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Italy got it right: CIA renditions are wrong

The conviction of 23 Americans in the abduction of Muslim cleric Abu Omar may be largely symbolic, but it sends an important message to the Obama administration.

November 06, 2009

'Extrajudicial detentions" and "extraordinary renditions" were nicely scrubbed terms for the Bush administration's policy of capturing suspects in one country and spiriting them away to another, where they were harshly interrogated and even tortured. Now an Italian court has called this CIA practice by its real name -- illegal.

The conviction of 23 Americans and two Italians for kidnapping an Egyptian cleric off the streets of Milan in 2003 in one sense is largely symbolic: The defendants were tried in absentia, and the Italian government is not seeking their extradition; barring a successful appeal, the two governments may try to work out a clemency deal. Yet the decision matters. It repudiates President Obama's expressed desire to look away from the ugly past, and sends a strong message that the U.S. government cannot operate outside the law with impunity in the name of fighting terrorism.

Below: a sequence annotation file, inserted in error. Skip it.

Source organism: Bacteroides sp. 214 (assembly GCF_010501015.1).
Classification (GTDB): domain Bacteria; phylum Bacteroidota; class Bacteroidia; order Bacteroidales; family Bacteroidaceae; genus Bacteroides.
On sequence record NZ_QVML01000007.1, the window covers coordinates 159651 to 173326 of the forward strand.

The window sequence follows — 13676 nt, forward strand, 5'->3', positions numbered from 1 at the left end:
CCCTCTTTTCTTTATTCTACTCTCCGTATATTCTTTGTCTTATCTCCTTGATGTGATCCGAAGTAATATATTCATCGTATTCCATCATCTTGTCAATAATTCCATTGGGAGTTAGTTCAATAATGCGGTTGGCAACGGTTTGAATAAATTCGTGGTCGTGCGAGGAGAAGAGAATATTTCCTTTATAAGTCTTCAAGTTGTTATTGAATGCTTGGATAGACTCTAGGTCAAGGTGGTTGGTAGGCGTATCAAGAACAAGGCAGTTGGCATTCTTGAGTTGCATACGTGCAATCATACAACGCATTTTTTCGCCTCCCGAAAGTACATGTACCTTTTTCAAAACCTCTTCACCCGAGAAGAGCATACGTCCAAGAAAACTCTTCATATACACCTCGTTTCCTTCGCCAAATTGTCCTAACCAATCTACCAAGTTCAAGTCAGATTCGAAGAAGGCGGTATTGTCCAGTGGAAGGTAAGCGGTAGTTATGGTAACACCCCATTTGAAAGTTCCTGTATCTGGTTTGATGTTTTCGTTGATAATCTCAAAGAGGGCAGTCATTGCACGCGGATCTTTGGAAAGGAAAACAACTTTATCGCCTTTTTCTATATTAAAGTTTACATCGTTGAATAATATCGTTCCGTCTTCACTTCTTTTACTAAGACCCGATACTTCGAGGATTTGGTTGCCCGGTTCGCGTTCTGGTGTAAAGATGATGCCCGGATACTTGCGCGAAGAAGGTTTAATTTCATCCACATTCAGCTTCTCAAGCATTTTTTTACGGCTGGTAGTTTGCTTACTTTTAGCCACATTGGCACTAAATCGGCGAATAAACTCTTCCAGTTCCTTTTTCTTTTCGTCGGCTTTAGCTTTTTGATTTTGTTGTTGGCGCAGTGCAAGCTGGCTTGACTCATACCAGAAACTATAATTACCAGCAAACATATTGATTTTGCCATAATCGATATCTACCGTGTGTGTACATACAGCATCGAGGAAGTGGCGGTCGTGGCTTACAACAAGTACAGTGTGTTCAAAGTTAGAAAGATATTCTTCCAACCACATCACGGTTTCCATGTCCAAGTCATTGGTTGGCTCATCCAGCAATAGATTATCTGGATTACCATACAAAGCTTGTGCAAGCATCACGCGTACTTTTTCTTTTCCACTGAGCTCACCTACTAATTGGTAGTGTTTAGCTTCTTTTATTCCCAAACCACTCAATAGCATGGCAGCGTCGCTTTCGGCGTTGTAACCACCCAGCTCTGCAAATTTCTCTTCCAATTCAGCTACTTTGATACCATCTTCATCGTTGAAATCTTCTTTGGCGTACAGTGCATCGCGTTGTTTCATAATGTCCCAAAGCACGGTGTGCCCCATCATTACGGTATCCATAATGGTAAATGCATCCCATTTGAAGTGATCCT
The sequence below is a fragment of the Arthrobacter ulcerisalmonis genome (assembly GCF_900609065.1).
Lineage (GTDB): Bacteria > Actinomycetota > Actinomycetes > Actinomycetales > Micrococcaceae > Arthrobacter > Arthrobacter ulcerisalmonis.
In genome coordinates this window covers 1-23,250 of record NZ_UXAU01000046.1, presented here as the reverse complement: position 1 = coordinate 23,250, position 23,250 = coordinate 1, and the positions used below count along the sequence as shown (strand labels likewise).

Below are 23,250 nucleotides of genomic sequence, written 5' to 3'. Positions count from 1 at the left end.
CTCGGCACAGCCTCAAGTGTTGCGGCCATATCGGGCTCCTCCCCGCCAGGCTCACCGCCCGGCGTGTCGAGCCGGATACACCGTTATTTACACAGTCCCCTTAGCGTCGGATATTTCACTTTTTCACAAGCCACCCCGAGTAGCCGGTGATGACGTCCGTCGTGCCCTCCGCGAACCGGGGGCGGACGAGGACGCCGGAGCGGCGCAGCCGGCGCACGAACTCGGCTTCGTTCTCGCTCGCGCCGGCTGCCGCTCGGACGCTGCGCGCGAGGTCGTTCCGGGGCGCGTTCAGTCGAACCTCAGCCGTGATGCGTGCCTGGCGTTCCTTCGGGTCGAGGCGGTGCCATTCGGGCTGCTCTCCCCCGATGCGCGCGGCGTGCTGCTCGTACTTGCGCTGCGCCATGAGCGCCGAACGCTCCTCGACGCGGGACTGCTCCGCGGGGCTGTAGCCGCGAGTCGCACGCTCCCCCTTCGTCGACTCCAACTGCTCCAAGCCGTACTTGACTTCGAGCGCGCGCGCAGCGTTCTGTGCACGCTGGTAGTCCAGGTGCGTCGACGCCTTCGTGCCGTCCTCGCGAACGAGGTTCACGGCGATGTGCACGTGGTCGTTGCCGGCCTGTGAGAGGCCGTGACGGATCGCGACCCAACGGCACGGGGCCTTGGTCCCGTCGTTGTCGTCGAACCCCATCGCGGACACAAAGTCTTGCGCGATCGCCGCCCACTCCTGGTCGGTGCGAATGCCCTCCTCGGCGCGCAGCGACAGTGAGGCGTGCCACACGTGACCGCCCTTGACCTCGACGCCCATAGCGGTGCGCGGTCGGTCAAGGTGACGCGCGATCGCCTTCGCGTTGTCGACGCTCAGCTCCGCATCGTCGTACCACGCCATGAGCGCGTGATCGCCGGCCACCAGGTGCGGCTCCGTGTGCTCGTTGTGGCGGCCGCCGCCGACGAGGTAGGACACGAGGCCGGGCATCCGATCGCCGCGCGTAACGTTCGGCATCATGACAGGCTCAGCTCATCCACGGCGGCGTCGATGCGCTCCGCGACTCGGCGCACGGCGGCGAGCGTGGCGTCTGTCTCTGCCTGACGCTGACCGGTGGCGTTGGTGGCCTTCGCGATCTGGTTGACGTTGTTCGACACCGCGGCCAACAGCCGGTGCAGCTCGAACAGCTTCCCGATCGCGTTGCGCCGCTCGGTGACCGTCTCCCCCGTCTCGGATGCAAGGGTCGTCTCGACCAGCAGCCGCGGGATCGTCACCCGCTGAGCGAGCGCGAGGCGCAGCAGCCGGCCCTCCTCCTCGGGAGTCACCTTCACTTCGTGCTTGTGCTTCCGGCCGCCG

The CIA abducted Hassan Osama Nasr on Feb. 17, 2003. The Muslim cleric, suspected of recruiting insurgents for Iraq and Afghanistan, was flown to Egypt, where he allegedly was tortured with electric shocks, beatings and threats of rape. He was released in 2007.

Obama has since ended CIA interrogations in secret prisons and shut overseas jails used by the CIA, but he has not stopped the practice of extraordinary rendition. The difference between his and his predecessor's policy is that the administration will now demand credible assurances that prisoners won't be tortured, and that prisoners will be "rendered to justice" rather than held indefinitely without trial.

We don't like renditions and generally think even the most dangerous criminals are entitled to due process, including extradition hearings. A war against violent extremists cannot be won by immoral or illegal means; the U.S. can't outsource dirty work and claim to have clean hands.

Some have questioned how this case differs from the capture of Nazi Germany's Adolf Eichmann by Israeli security forces in Buenos Aires in May 1960, an extrajudicial action that was widely praised at the time. One significant difference is that Argentina's military government was harboring a war criminal, whereas Italy had opened its own criminal investigation of Nasr when the CIA swooped in to kidnap him. Another is that Eichmann was put on trial, publicly. Nasr, to say the least, was not.

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